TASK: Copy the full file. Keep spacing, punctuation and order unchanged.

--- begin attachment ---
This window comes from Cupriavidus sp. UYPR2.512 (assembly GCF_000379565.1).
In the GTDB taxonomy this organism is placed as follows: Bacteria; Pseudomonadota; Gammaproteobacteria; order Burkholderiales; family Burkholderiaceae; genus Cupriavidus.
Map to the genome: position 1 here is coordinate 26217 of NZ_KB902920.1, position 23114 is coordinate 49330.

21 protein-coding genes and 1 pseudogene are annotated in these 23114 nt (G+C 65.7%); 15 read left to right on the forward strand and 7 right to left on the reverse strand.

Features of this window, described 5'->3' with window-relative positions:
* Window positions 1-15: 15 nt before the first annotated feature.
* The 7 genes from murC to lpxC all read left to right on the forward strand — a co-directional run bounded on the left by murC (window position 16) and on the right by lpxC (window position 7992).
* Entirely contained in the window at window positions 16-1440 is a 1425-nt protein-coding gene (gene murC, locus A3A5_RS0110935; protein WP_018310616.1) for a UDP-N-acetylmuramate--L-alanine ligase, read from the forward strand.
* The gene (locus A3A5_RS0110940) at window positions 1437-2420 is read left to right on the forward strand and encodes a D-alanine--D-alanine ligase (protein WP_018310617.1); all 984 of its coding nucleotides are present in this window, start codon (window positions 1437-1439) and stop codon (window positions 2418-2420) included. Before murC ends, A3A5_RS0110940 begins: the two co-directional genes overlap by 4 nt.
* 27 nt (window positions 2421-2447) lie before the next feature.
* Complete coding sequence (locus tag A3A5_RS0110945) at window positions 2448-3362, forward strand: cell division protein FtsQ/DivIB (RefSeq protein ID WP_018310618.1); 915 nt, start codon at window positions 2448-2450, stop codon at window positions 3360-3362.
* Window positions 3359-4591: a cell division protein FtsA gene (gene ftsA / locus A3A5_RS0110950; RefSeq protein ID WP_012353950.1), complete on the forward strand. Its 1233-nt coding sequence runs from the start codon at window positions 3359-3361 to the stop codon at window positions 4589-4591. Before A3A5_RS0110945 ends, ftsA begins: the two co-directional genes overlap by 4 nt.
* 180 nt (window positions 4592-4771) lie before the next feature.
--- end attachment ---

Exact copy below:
This window comes from Cupriavidus sp. UYPR2.512 (assembly GCF_000379565.1).
In the GTDB taxonomy this organism is placed as follows: Bacteria; Pseudomonadota; Gammaproteobacteria; order Burkholderiales; family Burkholderiaceae; genus Cupriavidus.
Map to the genome: position 1 here is coordinate 26217 of NZ_KB902920.1, position 23114 is coordinate 49330.

21 protein-coding genes and 1 pseudogene are annotated in these 23114 nt (G+C 65.7%); 15 read left to right on the forward strand and 7 right to left on the reverse strand.

Features of this window, described 5'->3' with window-relative positions:
* Window positions 1-15: 15 nt before the first annotated feature.
* The 7 genes from murC to lpxC all read left to right on the forward strand — a co-directional run bounded on the left by murC (window position 16) and on the right by lpxC (window position 7992).
* Entirely contained in the window at window positions 16-1440 is a 1425-nt protein-coding gene (gene murC, locus A3A5_RS0110935; protein WP_018310616.1) for a UDP-N-acetylmuramate--L-alanine ligase, read from the forward strand.
* The gene (locus A3A5_RS0110940) at window positions 1437-2420 is read left to right on the forward strand and encodes a D-alanine--D-alanine ligase (protein WP_018310617.1); all 984 of its coding nucleotides are present in this window, start codon (window positions 1437-1439) and stop codon (window positions 2418-2420) included. Before murC ends, A3A5_RS0110940 begins: the two co-directional genes overlap by 4 nt.
* 27 nt (window positions 2421-2447) lie before the next feature.
* Complete coding sequence (locus tag A3A5_RS0110945) at window positions 2448-3362, forward strand: cell division protein FtsQ/DivIB (RefSeq protein ID WP_018310618.1); 915 nt, start codon at window positions 2448-2450, stop codon at window positions 3360-3362.
* Window positions 3359-4591: a cell division protein FtsA gene (gene ftsA / locus A3A5_RS0110950; RefSeq protein ID WP_012353950.1), complete on the forward strand. Its 1233-nt coding sequence runs from the start codon at window positions 3359-3361 to the stop codon at window positions 4589-4591. Before A3A5_RS0110945 ends, ftsA begins: the two co-directional genes overlap by 4 nt.
* 180 nt (window positions 4592-4771) lie before the next feature.